Thursday, June 05, 2014

King Hu at BAM: Painted Skin

Somehow, they are both based on Pu Songling’s short stories, but you would be hard pressed to find many similarities between King Hu’s final film and the smash hit Chinese cinema and television franchise of the same name. At least the casting made sense when Zhou Xun succeeded Joey Wong as the supernatural femme fatale with the detachable face. A foolish scholar will get more than he bargained for when he takes in a mystery woman in King Hu’s Painted Skin, which screens during BAM Cinématek’s retrospective, All Hail the King: the Films of King Hu.

Wang Hsi-tzu realizes he might have stayed out too late drinking when he starts seeing strange spectral visions on his way home. Nevertheless, he gets a sudden dose of courage when he encounters You Feng. Moved by claims she was badly abused by her husband’s first wife, Wang takes her into his household, much to the annoyance of his own wife. He may have yet to pass an imperial exam, but even Wang quickly realizes there is something a little off about You.

When confronted by a charm provided by two Taoist priests, You admits she is a ghost, trapped between worlds and held in thrall to the King of Yin and Yang. Half ghost, half man, the evil king commands a death cult of similarly in-between spirits. To escape his power, You will need more help than Wang can provide, she sets off in the company of the two priests, to find a legendary high priest, living a hermit like existence tending peach trees.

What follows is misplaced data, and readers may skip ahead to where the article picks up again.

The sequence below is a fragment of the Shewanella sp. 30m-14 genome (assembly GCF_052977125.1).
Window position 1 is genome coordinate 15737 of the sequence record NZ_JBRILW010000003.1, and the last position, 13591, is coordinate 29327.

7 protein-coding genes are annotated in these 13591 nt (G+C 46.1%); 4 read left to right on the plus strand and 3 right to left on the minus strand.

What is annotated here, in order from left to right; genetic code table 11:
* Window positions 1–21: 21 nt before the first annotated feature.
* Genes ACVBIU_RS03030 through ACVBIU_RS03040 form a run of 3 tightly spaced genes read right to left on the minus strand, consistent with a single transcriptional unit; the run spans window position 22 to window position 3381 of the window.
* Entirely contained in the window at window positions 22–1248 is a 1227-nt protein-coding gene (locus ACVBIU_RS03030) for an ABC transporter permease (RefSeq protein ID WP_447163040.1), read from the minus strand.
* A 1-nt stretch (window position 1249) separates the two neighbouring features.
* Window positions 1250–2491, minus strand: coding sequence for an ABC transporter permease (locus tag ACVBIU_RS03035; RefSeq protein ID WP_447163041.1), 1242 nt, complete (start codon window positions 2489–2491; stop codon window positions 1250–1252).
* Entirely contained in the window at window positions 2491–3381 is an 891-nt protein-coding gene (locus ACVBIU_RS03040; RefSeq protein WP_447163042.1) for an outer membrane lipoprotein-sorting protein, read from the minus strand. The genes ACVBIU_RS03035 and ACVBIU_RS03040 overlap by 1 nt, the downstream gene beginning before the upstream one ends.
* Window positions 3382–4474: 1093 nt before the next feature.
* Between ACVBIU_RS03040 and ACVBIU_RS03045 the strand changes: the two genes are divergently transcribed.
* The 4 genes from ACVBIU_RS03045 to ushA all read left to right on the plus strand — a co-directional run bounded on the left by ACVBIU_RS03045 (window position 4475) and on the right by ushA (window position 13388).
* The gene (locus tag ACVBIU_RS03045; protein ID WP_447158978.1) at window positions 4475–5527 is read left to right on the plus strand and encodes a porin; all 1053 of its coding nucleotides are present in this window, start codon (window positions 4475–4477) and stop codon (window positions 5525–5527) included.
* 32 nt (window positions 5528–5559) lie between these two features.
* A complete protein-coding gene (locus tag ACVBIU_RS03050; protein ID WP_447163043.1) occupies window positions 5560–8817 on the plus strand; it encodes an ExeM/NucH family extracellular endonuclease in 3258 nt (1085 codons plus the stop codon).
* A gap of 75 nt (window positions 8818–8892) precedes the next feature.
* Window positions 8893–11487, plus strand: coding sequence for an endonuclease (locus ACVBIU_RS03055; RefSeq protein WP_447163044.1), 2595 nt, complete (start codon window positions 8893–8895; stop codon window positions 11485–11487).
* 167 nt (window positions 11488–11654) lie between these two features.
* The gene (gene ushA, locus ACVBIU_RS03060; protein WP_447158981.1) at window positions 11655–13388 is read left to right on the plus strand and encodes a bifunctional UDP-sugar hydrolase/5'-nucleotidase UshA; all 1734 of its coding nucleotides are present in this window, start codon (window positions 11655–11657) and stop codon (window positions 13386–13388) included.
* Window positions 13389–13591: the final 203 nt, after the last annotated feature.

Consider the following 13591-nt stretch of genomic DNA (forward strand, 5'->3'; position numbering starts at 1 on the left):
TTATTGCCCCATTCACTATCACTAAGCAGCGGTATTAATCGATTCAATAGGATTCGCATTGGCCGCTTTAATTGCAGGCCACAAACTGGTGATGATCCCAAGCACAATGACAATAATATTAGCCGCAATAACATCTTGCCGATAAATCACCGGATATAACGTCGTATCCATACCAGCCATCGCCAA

Without question, the first third of Painted is by far the most effective. Hu defty creates an eerie nocturnal atmosphere and a metaphysically scary villain. In contrast, the subsequent fantasy quest sequences feel more conventional, even though he nicely conveys the notion that the conflict is joined on both physical and spiritual levels. Still, the conclusion is quite redemptive, in every sense.

Granted, Wong does not have the strongest reputation as a thesp, but when it comes to looking like a doe-eyed lost little girl, she was tough to beat. Likewise, Wang is a great role for Adam Cheng, giving him license to ham it up in two directions. Even though his scenes do not have as much pop, there is no denying Sammo Hung has the appropriate heft, so to speak, for the high priest.

Painted Skin is a relatively minor entry in Hu’s filmography, but it is still a consistently entertaining supernatural wuxia fusion. Indeed, many of his prestigious filmmaker colleagues have ended their careers on weaker codas. Recommended as a ghostly outing in its own right and indispensible for BAM’s retrospective, Painted Skin screens this coming Tuesday (6/10) in Brooklyn, as part of the perfectly named All Hail the King film series.